Automobiles are vehicles that are designed primarily to transport people, and are commonly propelled by internal combustion engines using a volatile fuel. Modern automobiles are complex technical systems with thousands of subsystems that have specific design functions. Research and development engineers continually seek to improve the body, chassis, engine, drivetrain, control systems, safety, and emissions-control systems of existing cars.
Earlier records often credit Karl Benz, a German engineer, with creating the first true automobile around 1885/1886. Gottlieb Daimler, a fellow engineer who lived in the same city, may also have built early automobiles, although he worked independently of Benz and seems not to have known of his work.
In the beginning, some cars were powered by electricity, but most used an internal combustion engine that burned gasoline, diesel or kerosene to turn the wheels. The invention of the assembly line, debuted by Ransom Eli Olds at his Oldsmobile factory in 1902, allowed automobile production to expand and become affordable for many more Americans.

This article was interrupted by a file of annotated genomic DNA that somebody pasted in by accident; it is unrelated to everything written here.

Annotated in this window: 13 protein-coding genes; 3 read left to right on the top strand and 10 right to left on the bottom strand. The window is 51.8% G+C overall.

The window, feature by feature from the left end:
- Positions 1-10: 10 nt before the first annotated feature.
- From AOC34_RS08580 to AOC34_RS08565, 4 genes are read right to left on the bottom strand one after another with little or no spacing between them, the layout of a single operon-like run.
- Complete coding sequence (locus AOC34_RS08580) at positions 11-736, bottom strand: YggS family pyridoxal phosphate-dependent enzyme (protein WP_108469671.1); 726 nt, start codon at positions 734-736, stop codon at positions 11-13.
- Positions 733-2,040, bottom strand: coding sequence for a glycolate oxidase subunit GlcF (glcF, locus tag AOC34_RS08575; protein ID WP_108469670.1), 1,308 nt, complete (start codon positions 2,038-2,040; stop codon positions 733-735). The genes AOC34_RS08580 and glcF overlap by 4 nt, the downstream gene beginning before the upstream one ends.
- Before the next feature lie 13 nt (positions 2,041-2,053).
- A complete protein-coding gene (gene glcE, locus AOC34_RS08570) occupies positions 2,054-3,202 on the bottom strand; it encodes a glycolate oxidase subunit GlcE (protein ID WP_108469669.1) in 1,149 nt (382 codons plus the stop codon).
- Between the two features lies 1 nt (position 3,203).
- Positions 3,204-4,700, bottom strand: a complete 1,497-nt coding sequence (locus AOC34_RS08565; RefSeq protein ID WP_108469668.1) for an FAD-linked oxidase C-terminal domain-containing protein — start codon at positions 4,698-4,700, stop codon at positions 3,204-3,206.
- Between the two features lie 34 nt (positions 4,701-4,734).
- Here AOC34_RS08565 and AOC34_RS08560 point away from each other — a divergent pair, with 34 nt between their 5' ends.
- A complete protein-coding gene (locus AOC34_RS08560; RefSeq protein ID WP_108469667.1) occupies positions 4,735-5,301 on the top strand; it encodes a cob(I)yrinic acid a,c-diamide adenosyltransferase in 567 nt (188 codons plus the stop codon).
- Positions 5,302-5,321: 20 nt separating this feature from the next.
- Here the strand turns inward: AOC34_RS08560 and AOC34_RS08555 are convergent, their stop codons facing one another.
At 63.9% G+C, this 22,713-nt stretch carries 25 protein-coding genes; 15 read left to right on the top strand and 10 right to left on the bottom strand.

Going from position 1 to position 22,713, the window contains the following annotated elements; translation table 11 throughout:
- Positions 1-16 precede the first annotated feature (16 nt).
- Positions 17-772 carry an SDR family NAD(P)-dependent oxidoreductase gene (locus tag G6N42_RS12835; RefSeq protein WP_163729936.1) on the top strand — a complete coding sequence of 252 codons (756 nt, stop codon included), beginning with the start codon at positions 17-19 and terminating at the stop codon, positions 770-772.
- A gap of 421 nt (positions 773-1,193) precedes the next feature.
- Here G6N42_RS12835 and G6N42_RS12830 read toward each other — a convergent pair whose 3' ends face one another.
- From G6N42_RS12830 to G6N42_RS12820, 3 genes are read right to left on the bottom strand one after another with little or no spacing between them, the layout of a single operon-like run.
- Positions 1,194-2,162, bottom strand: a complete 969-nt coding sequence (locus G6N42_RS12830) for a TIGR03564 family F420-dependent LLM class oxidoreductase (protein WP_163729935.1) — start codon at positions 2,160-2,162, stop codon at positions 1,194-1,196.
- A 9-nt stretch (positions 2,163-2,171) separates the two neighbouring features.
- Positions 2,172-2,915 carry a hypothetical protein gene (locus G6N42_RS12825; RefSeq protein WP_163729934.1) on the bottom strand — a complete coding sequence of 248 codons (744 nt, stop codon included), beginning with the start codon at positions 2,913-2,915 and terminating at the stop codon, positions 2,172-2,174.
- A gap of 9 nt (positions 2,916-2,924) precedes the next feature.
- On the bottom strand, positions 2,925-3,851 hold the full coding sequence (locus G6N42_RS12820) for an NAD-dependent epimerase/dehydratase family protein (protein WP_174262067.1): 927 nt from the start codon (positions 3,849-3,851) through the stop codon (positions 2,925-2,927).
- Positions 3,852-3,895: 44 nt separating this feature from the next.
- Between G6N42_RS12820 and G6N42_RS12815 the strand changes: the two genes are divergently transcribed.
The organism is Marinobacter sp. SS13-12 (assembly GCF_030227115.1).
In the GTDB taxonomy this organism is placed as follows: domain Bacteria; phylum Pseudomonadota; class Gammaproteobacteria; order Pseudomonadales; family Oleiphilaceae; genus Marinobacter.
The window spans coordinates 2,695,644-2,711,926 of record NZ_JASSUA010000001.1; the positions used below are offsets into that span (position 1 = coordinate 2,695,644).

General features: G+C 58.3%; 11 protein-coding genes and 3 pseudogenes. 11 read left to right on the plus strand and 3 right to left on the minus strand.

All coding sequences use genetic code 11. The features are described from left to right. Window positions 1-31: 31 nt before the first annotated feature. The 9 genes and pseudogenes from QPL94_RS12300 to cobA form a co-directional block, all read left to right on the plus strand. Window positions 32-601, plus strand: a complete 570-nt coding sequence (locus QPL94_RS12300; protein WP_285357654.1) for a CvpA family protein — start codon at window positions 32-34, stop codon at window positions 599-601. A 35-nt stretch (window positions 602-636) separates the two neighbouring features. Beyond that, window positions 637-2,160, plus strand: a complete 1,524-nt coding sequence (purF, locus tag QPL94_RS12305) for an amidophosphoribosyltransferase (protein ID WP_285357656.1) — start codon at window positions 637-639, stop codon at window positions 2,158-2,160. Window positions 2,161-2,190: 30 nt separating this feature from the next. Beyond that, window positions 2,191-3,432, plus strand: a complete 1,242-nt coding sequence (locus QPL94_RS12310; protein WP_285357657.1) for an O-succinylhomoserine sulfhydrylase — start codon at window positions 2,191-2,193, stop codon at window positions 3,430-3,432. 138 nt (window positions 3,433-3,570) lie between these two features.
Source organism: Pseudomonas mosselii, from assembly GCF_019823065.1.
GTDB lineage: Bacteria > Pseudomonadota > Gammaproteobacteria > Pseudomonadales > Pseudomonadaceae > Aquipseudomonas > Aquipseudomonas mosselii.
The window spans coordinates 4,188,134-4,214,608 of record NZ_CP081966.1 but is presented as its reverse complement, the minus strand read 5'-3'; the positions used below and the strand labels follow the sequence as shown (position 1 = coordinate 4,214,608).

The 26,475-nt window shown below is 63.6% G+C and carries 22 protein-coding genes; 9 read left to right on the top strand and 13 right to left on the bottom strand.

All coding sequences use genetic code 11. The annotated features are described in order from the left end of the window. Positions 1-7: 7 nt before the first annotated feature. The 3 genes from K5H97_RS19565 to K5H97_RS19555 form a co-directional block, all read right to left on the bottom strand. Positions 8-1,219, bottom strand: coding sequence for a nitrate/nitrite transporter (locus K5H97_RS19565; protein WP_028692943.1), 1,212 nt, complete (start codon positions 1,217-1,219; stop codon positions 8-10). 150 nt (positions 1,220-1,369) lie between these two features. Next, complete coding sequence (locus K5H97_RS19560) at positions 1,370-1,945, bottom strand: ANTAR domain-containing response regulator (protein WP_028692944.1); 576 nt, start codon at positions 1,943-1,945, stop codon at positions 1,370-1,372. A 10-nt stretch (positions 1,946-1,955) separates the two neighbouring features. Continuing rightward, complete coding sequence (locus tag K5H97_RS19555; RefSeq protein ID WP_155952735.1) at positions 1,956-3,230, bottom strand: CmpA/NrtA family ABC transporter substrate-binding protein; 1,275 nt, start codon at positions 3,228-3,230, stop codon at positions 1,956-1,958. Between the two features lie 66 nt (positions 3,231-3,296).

The advantages of having a car include freedom to travel wherever you want, without having to rely on public transportation or friends. You can move for new jobs, or visit family members more easily. Automobiles are much faster than walking or riding a bicycle, and can carry more people and luggage. Four-wheel drive “off road” automobiles can go places that are difficult for other vehicles to reach.
The disadvantages of having an automobile include traffic congestion and air pollution, especially if too many cars use the same roads. Automobile accidents can be deadly. Some cars have a high center of gravity, making them unstable at high speeds. Human drivers make mistakes, and some automobiles have wheels that lose traction under certain conditions.